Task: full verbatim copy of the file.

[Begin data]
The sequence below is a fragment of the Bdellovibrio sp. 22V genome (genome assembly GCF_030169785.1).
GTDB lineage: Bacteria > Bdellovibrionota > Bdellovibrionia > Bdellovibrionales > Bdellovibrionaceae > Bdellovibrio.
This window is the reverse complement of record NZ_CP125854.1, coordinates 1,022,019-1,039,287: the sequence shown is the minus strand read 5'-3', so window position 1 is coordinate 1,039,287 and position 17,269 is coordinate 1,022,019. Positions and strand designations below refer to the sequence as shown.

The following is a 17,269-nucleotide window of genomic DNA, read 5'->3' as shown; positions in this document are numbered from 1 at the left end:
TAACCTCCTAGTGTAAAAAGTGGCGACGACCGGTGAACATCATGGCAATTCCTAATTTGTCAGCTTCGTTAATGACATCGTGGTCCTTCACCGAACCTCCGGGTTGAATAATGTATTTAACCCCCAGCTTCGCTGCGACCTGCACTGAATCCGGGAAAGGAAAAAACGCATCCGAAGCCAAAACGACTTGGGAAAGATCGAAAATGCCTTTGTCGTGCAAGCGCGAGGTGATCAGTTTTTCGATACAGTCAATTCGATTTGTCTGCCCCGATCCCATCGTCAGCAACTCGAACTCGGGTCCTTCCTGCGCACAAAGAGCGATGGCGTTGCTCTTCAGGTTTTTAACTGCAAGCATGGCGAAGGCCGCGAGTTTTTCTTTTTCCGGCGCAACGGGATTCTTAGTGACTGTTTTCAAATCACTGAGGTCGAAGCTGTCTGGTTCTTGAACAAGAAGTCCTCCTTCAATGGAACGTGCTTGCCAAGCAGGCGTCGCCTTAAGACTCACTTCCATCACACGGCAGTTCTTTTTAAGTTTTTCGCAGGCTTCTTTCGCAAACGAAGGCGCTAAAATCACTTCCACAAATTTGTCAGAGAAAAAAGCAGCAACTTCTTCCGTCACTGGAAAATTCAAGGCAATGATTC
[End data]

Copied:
The sequence below is a fragment of the Bdellovibrio sp. 22V genome (genome assembly GCF_030169785.1).
GTDB lineage: Bacteria > Bdellovibrionota > Bdellovibrionia > Bdellovibrionales > Bdellovibrionaceae > Bdellovibrio.
This window is the reverse complement of record NZ_CP125854.1, coordinates 1,022,019-1,039,287: the sequence shown is the minus strand read 5'-3', so window position 1 is coordinate 1,039,287 and position 17,269 is coordinate 1,022,019. Positions and strand designations below refer to the sequence as shown.

The following is a 17,269-nucleotide window of genomic DNA, read 5'->3' as shown; positions in this document are numbered from 1 at the left end:
TAACCTCCTAGTGTAAAAAGTGGCGACGACCGGTGAACATCATGGCAATTCCTAATTTGTCAGCTTCGTTAATGACATCGTGGTCCTTCACCGAACCTCCGGGTTGAATAATGTATTTAACCCCCAGCTTCGCTGCGACCTGCACTGAATCCGGGAAAGGAAAAAACGCATCCGAAGCCAAAACGACTTGGGAAAGATCGAAAATGCCTTTGTCGTGCAAGCGCGAGGTGATCAGTTTTTCGATACAGTCAATTCGATTTGTCTGCCCCGATCCCATCGTCAGCAACTCGAACTCGGGTCCTTCCTGCGCACAAAGAGCGATGGCGTTGCTCTTCAGGTTTTTAACTGCAAGCATGGCGAAGGCCGCGAGTTTTTCTTTTTCCGGCGCAACGGGATTCTTAGTGACTGTTTTCAAATCACTGAGGTCGAAGCTGTCTGGTTCTTGAACAAGAAGTCCTCCTTCAATGGAACGTGCTTGCCAAGCAGGCGTCGCCTTAAGACTCACTTCCATCACACGGCAGTTCTTTTTAAGTTTTTCGCAGGCTTCTTTCGCAAACGAAGGCGCTAAAATCACTTCCACAAATTTGTCAGAGAAAAAAGCAGCAACTTCTTCCGTCACTGGAAAATTCAAGGCAATGATTC